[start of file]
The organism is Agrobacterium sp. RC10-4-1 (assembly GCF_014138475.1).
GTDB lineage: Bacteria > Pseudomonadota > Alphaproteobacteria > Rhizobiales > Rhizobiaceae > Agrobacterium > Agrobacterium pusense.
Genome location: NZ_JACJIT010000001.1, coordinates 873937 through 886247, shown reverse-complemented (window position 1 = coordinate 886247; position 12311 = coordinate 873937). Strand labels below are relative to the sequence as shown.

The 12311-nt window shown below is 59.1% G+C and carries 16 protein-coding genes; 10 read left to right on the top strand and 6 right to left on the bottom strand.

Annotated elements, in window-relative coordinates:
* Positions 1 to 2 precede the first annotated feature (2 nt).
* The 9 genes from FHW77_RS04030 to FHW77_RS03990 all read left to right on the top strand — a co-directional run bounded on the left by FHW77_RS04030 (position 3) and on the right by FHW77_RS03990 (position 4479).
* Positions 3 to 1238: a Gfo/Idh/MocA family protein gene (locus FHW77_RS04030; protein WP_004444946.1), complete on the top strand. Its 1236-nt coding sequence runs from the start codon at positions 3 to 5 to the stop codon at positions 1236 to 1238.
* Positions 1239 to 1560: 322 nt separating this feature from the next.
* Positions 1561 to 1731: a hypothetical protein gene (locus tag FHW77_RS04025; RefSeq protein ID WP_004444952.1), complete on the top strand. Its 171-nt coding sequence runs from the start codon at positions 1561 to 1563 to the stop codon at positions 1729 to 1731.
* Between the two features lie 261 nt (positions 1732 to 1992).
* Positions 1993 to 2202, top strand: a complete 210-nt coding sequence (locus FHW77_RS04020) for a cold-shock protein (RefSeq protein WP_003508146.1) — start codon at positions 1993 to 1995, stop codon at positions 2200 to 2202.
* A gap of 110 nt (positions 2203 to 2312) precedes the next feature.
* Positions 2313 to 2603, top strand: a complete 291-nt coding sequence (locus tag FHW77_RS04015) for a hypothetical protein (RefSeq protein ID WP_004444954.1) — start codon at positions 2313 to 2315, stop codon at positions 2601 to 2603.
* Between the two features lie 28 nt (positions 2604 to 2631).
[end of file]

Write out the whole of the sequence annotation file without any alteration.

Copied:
The organism is Agrobacterium sp. RC10-4-1 (assembly GCF_014138475.1).
GTDB lineage: Bacteria > Pseudomonadota > Alphaproteobacteria > Rhizobiales > Rhizobiaceae > Agrobacterium > Agrobacterium pusense.
Genome location: NZ_JACJIT010000001.1, coordinates 873937 through 886247, shown reverse-complemented (window position 1 = coordinate 886247; position 12311 = coordinate 873937). Strand labels below are relative to the sequence as shown.

The 12311-nt window shown below is 59.1% G+C and carries 16 protein-coding genes; 10 read left to right on the top strand and 6 right to left on the bottom strand.

Annotated elements, in window-relative coordinates:
* Positions 1 to 2 precede the first annotated feature (2 nt).
* The 9 genes from FHW77_RS04030 to FHW77_RS03990 all read left to right on the top strand — a co-directional run bounded on the left by FHW77_RS04030 (position 3) and on the right by FHW77_RS03990 (position 4479).
* Positions 3 to 1238: a Gfo/Idh/MocA family protein gene (locus FHW77_RS04030; protein WP_004444946.1), complete on the top strand. Its 1236-nt coding sequence runs from the start codon at positions 3 to 5 to the stop codon at positions 1236 to 1238.
* Positions 1239 to 1560: 322 nt separating this feature from the next.
* Positions 1561 to 1731: a hypothetical protein gene (locus tag FHW77_RS04025; RefSeq protein ID WP_004444952.1), complete on the top strand. Its 171-nt coding sequence runs from the start codon at positions 1561 to 1563 to the stop codon at positions 1729 to 1731.
* Between the two features lie 261 nt (positions 1732 to 1992).
* Positions 1993 to 2202, top strand: a complete 210-nt coding sequence (locus FHW77_RS04020) for a cold-shock protein (RefSeq protein WP_003508146.1) — start codon at positions 1993 to 1995, stop codon at positions 2200 to 2202.
* A gap of 110 nt (positions 2203 to 2312) precedes the next feature.
* Positions 2313 to 2603, top strand: a complete 291-nt coding sequence (locus tag FHW77_RS04015) for a hypothetical protein (RefSeq protein ID WP_004444954.1) — start codon at positions 2313 to 2315, stop codon at positions 2601 to 2603.
* Between the two features lie 28 nt (positions 2604 to 2631).